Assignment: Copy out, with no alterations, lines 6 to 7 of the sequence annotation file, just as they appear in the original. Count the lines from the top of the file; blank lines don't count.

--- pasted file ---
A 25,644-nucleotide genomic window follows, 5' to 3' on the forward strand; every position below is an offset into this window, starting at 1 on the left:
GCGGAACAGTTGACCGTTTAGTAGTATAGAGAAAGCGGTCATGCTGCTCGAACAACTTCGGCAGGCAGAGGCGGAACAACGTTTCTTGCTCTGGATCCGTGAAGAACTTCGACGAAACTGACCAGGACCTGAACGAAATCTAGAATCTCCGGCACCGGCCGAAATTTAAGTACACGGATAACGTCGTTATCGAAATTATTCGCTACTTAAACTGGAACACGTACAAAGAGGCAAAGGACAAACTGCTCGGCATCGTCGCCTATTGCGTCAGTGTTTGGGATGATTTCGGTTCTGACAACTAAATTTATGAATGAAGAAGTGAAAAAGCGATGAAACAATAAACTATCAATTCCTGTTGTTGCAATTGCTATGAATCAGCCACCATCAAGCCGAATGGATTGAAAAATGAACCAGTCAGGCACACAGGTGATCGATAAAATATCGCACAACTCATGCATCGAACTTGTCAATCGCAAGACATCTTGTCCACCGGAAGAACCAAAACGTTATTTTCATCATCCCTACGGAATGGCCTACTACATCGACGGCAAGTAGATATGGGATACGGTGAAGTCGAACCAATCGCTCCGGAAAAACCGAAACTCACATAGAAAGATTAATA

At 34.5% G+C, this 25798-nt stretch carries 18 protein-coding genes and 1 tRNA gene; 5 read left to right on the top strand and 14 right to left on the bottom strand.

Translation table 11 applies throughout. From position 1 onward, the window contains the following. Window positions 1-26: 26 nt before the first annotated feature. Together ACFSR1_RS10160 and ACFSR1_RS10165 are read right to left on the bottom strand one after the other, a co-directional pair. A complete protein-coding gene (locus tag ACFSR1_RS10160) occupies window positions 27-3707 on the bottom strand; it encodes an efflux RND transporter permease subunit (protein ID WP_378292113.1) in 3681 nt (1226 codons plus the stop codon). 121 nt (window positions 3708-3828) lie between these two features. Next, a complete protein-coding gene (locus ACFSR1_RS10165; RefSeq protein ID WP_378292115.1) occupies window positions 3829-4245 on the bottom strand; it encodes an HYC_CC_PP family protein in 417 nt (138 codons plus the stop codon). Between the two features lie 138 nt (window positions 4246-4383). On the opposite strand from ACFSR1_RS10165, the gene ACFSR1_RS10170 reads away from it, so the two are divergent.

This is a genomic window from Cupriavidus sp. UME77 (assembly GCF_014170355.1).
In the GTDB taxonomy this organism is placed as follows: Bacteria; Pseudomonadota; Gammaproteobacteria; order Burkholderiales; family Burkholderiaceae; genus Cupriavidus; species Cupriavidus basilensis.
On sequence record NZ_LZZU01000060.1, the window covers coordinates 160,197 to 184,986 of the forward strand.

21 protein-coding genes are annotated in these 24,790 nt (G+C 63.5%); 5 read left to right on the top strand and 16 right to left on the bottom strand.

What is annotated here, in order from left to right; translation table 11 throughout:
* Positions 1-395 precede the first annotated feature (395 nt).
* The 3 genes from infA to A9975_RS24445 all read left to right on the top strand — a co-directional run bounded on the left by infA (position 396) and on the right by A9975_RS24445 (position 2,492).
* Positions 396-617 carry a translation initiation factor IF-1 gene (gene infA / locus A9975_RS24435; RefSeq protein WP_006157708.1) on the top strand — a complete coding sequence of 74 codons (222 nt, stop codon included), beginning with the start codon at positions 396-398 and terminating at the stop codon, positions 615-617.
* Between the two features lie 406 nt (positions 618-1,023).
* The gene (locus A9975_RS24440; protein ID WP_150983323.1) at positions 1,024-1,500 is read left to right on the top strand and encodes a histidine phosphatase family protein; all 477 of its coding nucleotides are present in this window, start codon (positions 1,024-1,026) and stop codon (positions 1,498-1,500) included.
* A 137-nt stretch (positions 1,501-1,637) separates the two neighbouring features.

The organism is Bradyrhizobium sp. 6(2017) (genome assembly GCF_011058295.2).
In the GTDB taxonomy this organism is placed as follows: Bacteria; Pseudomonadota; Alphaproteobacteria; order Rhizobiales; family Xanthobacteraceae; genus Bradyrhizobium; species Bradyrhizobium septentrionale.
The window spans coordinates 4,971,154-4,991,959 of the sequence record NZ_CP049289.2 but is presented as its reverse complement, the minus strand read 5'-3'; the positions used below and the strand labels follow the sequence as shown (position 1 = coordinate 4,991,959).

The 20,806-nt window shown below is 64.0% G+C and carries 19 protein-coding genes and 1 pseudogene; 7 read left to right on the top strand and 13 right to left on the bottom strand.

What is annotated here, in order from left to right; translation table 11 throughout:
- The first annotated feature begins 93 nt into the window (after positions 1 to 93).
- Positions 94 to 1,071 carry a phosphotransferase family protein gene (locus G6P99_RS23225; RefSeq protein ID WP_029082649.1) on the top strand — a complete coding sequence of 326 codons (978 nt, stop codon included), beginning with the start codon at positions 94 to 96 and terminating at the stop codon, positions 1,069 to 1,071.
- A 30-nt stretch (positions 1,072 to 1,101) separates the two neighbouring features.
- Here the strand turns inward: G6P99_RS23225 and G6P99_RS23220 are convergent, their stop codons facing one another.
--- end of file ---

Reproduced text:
In the GTDB taxonomy this organism is placed as follows: Bacteria; Pseudomonadota; Gammaproteobacteria; order Burkholderiales; family Burkholderiaceae; genus Cupriavidus; species Cupriavidus basilensis.
On sequence record NZ_LZZU01000060.1, the window covers coordinates 160,197 to 184,986 of the forward strand.